41st Annual Meeting – Photographic Materials Business Meeting and Luncheon, May 30, “Conservators as Diplomats,” by Mary-Jo Adams

FincaVigiaThe PMG luncheon was business as usual, with an approval of the minutes and budget, and a welcoming of the new committee, but we also had the privilege of hearing from Mary-Jo Adams, Executive Director of the Finca Vigía Foundation.
Founded in 2003, the Finca Vigía Foundation is an American organization developed to preserve Ernest Hemingway’s house and property in San Francisco de Paula, Cuba, about 12 miles outside of Havana. Hemingway lived in the house from 1939-1960 and it was opened to the public by the Cuban government after Hemingway’s death. In 2005, Finca Vigía (“Lookout Farm”) was deemed one of the National Trust for Historic Preservation’s 11 Most Endangered Places, and in 2006 it was added to the World Monument Fund’s 100 Most Endangered Sites. The house itself is still filled with original furniture, artwork, and other objects, including Hemingway’s car and personal library. During Adams’s talk, she detailed the work that has been done up to this point to restore the site to its original appearance.
The majority of funding for the Foundation’s preservation efforts comes from corporations, as donations to Cuba can be a bit tricky for the private sector. With that money, Adams and her team have been able to bring in specialists in architecture, engineering, and conservation to begin the process of repairing the estate and the collection. NEDCC has partnered with the foundation to consult on the conservation of archival materials, and photograph conservator Monique Fischer traveled to Cuba in 2012 to contribute to the efforts. All of the necessary materials were brought from the U.S. to treat, digitize, and re-house the books, papers, and photographs in the library collection.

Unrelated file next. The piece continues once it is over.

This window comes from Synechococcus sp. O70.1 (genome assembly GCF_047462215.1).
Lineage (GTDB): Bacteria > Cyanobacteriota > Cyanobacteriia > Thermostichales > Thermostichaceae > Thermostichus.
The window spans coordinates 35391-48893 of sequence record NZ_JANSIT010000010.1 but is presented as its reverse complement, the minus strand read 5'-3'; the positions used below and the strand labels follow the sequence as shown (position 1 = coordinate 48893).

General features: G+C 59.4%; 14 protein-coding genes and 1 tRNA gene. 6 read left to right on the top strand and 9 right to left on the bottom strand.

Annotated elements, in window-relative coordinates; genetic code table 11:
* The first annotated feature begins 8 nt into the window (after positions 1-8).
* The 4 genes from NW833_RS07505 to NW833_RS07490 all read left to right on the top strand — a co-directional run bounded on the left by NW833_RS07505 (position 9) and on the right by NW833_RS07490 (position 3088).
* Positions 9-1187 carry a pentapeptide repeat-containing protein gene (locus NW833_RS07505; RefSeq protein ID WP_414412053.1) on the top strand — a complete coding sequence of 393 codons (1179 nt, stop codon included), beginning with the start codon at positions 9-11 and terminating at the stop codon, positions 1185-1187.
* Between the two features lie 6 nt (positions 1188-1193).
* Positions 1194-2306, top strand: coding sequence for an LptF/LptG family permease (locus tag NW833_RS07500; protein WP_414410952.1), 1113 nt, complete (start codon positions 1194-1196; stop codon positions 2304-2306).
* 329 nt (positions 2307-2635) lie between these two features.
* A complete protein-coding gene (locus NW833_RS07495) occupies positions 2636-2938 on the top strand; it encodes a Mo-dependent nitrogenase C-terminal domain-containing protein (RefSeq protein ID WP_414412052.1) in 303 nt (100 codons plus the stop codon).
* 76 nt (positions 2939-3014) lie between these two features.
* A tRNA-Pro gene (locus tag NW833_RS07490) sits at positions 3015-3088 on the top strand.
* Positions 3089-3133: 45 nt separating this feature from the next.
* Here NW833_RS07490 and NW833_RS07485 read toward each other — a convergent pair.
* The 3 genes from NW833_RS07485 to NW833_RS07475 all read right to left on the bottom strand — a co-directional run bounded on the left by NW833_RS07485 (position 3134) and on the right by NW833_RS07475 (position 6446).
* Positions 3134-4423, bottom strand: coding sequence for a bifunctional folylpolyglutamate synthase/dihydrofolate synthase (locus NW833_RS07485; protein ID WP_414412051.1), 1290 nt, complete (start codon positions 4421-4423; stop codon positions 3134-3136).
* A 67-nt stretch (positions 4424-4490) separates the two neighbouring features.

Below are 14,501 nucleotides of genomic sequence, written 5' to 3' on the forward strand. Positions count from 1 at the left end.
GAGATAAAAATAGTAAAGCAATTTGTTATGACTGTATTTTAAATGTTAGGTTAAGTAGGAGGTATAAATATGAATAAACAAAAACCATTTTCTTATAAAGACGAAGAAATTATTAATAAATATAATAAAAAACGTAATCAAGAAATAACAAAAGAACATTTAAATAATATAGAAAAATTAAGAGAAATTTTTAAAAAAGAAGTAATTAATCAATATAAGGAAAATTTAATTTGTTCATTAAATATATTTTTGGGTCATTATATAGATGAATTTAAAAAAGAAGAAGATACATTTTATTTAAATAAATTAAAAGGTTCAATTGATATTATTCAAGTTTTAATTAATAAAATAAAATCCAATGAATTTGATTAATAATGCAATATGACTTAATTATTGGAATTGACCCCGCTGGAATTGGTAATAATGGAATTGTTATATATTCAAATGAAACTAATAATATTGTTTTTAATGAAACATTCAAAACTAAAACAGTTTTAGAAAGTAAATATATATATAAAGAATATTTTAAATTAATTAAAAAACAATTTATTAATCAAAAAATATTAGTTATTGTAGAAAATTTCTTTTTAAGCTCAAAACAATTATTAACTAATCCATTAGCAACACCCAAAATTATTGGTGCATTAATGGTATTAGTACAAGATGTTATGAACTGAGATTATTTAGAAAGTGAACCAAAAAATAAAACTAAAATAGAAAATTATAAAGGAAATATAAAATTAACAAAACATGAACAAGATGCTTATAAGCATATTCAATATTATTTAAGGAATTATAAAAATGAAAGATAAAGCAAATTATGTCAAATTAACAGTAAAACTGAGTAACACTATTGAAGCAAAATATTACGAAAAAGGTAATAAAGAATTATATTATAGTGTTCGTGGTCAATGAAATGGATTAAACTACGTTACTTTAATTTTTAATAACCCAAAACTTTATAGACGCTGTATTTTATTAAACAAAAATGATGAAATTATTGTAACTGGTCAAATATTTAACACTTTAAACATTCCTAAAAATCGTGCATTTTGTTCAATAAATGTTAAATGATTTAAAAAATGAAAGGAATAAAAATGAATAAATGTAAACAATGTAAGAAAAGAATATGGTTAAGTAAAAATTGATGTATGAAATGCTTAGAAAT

Another part of the initiative includes the training of Cuban volunteers on site and in preservation classes and workshops held in Havana. As Adams described, the greatest challenge has been to collaborate with the Cuban people through their many cultural and language differences. For instance, the Spanish word for “endangered” roughly translates to “neglected,” so it is Adams’s job to explain the ongoing risks to the estate and best practices for its preservation. The title to the talk, “Conservators as Diplomats” refers to the need for cultural heritage professionals to work at gaining the trust of their foreign colleagues before trying to force help upon them…It also doesn’t hurt to have the assistance of international celebrities like Cuban-American home improvement guru Bob Villa, who not only advised on areas of the building repair, but has advocated for site’s preservation.
Adams expects that active restoration efforts of Finca Vigía should be complete by 2017. For more information, please visit the Foundation’s website.